Hell's Half Acre, a Hawaiian Noir / by Lars Garvey Laing-Peterson

One of my principal attractions to film noir and hardboiled detective fiction are the mediums' abilities to move easily from the roughest neighborhoods to the most exclusive areas of a city, from the decaying outskirts of town to the marble steps of City Hall. This perspective allows viewers and readers to see an intriguing portrayal of the cities and areas in which the works are set, albeit through a glass darkly. Often the city is as important to the story as its main characters, as evidenced by Raymond Chandler's Los Angeles in the Philip Marlowe stories, Jules Dassin's Paris in Rififi, and Dashiell Hammett's San Francisco, to name just a few. Some critics even categorize these noir narratives by their location—Jean-Claude Izzo's Marseilles Trilogy is often considered the harbinger of "Mediterranean Noir," David Fine's wonderful Imagining Los Angeles: A City in Fiction traces the roots and importance of Los Angeles' history in early hardboiled detective fiction and noir literature, not to mention the distinctions made by film and literary critics between East Coast and West Coast noir, European, French, and American noir, and so on.

Given the importance of setting in film noir and crime fiction—indeed, the entire premise of Akashic Books' wonderful noir series—one of my first thoughts when visiting somewhere new is, "I wonder what noir is set here?" The day I landed in Honolulu, I Googled "Hawaiian noir" and stumbled across Hell's Half Acre, a lurid, pulpy film directed by John H. Auer and penned by Steve Fisher (Lady in the Lake, Dead ReckoningSong of the Thin Man) set in Honolulu eleven years after Pearl Harbor, which, as luck would have it, is currently streaming at Amazon Prime.

If you go in expecting The Maltese Falcon or The Big Sleep set on O'ahu, you'll likely be disappointed by Hell's Half Acre. If you have more tempered expectations, however, the film is a strange, enjoyable hour and a half of pulp. Just remember the film was made in the 1950s, not necessarily a decade known as a shining beacon of hope for American race relations. Certain portrayals of Hawaiian and Asian people and cultures are not Hollywood's finest moments. Ironically, one scene in particular—when Honolulu Police Chief Dan (Keye Luke) basically says to Donna Williams (Evelyn Keyes), "All Asians look the same to you, huh?" and Donna concedes the point, then uses the word "Orientals"—diffuses some of the film's problematic elements in a moment of unintentional humor. After this scene, all you can do is laugh at the careless—ignorant, as opposed to malicious—ethnocentrism, cultural insensitivity, and naïvety at work from time to time.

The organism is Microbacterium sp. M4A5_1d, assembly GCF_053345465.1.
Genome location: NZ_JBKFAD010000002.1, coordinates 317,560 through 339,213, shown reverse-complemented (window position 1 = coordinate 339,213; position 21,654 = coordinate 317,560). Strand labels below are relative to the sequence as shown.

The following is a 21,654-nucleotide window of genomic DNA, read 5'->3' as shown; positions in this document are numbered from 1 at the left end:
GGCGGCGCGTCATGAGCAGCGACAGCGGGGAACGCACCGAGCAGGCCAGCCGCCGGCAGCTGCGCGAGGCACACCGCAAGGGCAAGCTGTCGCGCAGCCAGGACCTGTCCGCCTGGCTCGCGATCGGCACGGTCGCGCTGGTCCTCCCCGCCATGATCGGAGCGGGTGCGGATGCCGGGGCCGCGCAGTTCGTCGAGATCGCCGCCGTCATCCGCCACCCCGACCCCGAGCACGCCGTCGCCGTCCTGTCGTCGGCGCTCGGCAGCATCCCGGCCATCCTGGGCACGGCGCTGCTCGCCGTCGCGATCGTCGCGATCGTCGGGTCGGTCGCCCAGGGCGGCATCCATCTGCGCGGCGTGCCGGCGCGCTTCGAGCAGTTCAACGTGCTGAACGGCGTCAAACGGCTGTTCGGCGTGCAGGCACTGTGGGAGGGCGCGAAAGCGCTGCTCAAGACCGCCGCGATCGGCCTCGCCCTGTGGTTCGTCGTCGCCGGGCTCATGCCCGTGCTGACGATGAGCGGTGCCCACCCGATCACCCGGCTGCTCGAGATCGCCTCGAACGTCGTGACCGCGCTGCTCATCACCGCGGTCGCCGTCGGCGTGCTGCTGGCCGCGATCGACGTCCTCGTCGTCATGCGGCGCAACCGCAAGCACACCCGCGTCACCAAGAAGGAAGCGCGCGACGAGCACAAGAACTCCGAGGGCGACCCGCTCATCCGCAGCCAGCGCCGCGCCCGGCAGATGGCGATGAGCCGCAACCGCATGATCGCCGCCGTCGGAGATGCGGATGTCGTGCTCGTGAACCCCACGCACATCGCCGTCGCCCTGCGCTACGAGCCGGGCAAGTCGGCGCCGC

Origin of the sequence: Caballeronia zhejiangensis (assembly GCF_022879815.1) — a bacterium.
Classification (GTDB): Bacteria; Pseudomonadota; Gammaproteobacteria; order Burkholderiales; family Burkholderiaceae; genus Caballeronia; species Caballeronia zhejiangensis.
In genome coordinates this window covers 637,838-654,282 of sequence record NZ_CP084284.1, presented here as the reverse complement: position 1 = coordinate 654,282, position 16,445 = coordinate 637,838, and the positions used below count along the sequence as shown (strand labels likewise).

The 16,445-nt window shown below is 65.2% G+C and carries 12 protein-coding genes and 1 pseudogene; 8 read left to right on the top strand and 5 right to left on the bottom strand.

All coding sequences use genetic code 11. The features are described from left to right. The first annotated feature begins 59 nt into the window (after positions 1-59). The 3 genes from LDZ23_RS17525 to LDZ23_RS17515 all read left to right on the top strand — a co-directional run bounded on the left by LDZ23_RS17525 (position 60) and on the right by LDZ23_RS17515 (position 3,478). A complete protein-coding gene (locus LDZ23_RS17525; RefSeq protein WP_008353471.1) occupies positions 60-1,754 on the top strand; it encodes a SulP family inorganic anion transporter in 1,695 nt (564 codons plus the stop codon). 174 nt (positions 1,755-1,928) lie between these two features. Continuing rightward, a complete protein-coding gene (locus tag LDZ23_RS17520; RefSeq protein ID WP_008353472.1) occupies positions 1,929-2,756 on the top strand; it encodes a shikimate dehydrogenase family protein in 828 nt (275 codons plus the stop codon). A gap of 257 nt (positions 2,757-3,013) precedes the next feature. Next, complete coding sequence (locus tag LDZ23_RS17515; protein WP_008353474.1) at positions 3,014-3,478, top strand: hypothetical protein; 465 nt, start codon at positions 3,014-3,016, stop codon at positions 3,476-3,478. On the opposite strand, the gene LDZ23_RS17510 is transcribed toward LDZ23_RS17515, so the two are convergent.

The film opens up just as you'd expect a 1950s film set in O'ahu to, with Hawaiian music and picturesque scenes of Honolulu acting as the backdrop for the credits (which reveal that the technical advisor for the film was Don the Beachcomber, whose Wikipedia page is worth a read). Interestingly though, just as the credits end, the daytime shots of the city and its beaches suddenly slip into darkness—a scene with a beach full of people, Diamond Head in the background, quickly shifts to the beach deserted at night, the ridge now a shadowy silhouette. Within the next few minutes, all the elements that make up the plot of Hell's Half Acre come together. During a party to celebrate a song written by our protagonist Chet Chester (Wendell Corey), a spoken word number called "Polynesian Rhapsody" which extols the virtues of the Hawaiian islands, we witness the heights to which Chet has risen (he owns the swanky bar where the party is being held, Chet's Hawaiian Escape), learn of his checkered past when an old criminal associate tries to extort money, and before the film is even seven minutes old, we have our first dead body, courtesy of Chet's girlfriend, Sally Lee (Nancy Gates).

Roger Kong (Philip Ahn) and Rose Otis (Marie Windsor)